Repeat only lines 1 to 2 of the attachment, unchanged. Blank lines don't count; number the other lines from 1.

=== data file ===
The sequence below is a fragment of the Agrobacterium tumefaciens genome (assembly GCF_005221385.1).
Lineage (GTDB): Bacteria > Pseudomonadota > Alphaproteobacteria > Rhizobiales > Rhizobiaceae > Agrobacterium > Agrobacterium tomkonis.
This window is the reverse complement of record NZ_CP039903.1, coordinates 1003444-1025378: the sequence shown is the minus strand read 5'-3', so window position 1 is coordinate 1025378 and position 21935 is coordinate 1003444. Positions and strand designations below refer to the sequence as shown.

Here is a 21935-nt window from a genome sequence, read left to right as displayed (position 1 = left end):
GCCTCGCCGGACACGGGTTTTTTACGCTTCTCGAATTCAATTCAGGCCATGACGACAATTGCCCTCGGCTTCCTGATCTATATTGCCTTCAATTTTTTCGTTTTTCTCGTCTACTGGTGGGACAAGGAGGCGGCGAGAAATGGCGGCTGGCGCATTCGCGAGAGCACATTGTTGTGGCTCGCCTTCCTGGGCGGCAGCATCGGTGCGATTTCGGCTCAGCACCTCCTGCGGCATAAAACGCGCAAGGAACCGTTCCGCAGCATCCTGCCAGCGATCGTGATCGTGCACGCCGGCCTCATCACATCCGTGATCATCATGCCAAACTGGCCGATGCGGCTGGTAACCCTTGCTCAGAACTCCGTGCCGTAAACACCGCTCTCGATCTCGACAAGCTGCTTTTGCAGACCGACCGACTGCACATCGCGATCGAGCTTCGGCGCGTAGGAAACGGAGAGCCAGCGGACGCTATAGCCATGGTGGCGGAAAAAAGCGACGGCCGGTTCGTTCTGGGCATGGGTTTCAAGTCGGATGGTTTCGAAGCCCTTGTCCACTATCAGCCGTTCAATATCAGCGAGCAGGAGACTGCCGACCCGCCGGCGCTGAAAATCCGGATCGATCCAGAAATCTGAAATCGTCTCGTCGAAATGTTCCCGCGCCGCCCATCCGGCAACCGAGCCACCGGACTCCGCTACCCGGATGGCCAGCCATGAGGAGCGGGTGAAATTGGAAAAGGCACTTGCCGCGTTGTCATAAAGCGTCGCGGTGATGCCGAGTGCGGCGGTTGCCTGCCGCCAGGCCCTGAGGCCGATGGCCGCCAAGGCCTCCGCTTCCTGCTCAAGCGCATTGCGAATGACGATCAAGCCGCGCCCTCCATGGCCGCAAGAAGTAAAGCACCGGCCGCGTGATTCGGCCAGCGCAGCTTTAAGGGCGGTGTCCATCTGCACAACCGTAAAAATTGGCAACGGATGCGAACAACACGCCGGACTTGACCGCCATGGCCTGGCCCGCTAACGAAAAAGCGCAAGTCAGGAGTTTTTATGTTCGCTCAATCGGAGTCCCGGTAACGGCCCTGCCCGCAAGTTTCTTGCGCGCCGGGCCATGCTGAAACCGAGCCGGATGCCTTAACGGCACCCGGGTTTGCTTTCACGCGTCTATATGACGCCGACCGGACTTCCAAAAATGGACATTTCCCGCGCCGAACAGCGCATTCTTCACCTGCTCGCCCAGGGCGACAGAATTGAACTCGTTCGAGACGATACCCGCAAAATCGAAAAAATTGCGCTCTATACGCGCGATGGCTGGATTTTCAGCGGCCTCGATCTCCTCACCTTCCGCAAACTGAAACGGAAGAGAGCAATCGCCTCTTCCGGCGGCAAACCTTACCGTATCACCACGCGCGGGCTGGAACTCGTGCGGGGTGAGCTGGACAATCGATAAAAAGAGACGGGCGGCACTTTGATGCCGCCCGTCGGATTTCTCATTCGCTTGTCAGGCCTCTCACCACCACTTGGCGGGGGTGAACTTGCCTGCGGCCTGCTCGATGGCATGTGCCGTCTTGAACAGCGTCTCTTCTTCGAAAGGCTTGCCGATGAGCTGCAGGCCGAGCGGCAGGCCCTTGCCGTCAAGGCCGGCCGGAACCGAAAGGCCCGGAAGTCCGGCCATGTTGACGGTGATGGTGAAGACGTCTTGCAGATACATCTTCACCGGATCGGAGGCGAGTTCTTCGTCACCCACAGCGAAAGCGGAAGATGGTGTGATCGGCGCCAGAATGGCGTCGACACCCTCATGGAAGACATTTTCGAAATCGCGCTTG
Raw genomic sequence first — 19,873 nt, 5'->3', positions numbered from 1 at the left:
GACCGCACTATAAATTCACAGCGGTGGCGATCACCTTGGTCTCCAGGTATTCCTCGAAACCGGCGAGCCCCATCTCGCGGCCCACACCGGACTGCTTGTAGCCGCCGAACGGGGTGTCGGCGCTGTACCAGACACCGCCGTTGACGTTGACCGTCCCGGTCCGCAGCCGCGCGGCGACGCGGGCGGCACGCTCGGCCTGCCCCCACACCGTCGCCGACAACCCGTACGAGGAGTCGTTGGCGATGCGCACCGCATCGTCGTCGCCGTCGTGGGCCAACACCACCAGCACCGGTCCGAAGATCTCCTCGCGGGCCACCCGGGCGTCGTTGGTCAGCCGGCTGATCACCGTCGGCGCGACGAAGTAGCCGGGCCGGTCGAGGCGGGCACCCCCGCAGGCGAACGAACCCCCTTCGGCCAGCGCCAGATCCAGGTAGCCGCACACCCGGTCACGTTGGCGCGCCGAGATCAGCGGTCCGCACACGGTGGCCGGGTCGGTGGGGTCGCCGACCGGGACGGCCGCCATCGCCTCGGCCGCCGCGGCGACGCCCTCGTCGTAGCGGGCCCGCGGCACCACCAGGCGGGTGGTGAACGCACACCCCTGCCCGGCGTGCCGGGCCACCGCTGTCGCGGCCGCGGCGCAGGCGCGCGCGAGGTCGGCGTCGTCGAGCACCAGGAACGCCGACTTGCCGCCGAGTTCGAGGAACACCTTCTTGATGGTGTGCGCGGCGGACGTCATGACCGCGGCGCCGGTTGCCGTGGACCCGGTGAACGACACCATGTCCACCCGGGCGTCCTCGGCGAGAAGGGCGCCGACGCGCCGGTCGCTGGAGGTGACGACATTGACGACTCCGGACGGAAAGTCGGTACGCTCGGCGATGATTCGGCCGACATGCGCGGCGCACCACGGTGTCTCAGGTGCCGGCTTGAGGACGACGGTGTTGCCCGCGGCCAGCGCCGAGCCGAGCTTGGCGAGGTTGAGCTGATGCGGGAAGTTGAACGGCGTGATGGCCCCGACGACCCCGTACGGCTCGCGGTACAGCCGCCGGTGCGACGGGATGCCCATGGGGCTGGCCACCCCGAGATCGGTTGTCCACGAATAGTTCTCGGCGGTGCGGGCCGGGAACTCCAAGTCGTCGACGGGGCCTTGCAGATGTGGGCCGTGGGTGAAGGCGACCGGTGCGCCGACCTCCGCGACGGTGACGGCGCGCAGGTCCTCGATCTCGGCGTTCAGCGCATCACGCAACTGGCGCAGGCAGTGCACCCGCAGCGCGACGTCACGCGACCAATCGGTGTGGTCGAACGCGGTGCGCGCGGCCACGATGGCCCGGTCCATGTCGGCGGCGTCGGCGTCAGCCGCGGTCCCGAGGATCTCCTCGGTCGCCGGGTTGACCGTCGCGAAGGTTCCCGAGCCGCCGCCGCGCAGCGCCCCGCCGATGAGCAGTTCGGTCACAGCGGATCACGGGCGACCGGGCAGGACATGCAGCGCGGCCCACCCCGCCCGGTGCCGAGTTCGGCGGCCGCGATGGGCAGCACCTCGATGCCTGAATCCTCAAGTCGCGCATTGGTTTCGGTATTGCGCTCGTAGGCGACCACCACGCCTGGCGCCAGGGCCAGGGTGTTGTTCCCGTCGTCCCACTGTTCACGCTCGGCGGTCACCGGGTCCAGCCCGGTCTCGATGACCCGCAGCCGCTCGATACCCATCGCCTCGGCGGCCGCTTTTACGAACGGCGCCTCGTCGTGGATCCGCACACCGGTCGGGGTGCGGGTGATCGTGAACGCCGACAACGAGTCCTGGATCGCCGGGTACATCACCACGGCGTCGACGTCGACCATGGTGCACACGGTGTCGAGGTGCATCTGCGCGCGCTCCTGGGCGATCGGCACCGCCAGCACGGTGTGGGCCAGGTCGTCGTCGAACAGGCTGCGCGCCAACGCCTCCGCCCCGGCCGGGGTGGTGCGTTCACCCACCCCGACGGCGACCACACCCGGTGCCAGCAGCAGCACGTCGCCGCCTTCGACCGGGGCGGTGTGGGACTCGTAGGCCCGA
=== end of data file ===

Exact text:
The sequence below is a fragment of the Agrobacterium tumefaciens genome (assembly GCF_005221385.1).
Lineage (GTDB): Bacteria > Pseudomonadota > Alphaproteobacteria > Rhizobiales > Rhizobiaceae > Agrobacterium > Agrobacterium tomkonis.